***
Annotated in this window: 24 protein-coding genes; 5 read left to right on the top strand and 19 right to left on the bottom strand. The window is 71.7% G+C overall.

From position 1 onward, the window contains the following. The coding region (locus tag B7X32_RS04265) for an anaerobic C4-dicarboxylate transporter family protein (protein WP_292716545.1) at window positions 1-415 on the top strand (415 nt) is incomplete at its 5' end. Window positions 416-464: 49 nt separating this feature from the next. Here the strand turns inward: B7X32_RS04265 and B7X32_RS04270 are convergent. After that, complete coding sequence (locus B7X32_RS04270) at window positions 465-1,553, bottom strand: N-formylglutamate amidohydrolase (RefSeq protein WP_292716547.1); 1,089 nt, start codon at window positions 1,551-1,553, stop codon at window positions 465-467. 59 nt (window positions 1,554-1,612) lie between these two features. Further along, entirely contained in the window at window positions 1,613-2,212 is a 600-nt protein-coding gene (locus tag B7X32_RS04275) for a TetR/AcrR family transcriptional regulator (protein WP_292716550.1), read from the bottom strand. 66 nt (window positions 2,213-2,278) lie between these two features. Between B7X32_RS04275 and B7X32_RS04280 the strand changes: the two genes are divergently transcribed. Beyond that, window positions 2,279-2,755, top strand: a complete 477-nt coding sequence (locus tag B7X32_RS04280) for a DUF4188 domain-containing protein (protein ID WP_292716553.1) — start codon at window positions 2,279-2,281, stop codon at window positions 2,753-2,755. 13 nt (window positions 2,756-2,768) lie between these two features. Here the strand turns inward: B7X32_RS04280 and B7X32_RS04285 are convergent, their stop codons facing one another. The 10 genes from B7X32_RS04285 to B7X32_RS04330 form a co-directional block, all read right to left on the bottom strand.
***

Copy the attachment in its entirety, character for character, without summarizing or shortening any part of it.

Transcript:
Annotated in this window: 24 protein-coding genes; 5 read left to right on the top strand and 19 right to left on the bottom strand. The window is 71.7% G+C overall.

From position 1 onward, the window contains the following. The coding region (locus tag B7X32_RS04265) for an anaerobic C4-dicarboxylate transporter family protein (protein WP_292716545.1) at window positions 1-415 on the top strand (415 nt) is incomplete at its 5' end. Window positions 416-464: 49 nt separating this feature from the next. Here the strand turns inward: B7X32_RS04265 and B7X32_RS04270 are convergent. After that, complete coding sequence (locus B7X32_RS04270) at window positions 465-1,553, bottom strand: N-formylglutamate amidohydrolase (RefSeq protein WP_292716547.1); 1,089 nt, start codon at window positions 1,551-1,553, stop codon at window positions 465-467. 59 nt (window positions 1,554-1,612) lie between these two features. Further along, entirely contained in the window at window positions 1,613-2,212 is a 600-nt protein-coding gene (locus tag B7X32_RS04275) for a TetR/AcrR family transcriptional regulator (protein WP_292716550.1), read from the bottom strand. 66 nt (window positions 2,213-2,278) lie between these two features. Between B7X32_RS04275 and B7X32_RS04280 the strand changes: the two genes are divergently transcribed. Beyond that, window positions 2,279-2,755, top strand: a complete 477-nt coding sequence (locus tag B7X32_RS04280) for a DUF4188 domain-containing protein (protein ID WP_292716553.1) — start codon at window positions 2,279-2,281, stop codon at window positions 2,753-2,755. 13 nt (window positions 2,756-2,768) lie between these two features. Here the strand turns inward: B7X32_RS04280 and B7X32_RS04285 are convergent, their stop codons facing one another. The 10 genes from B7X32_RS04285 to B7X32_RS04330 form a co-directional block, all read right to left on the bottom strand.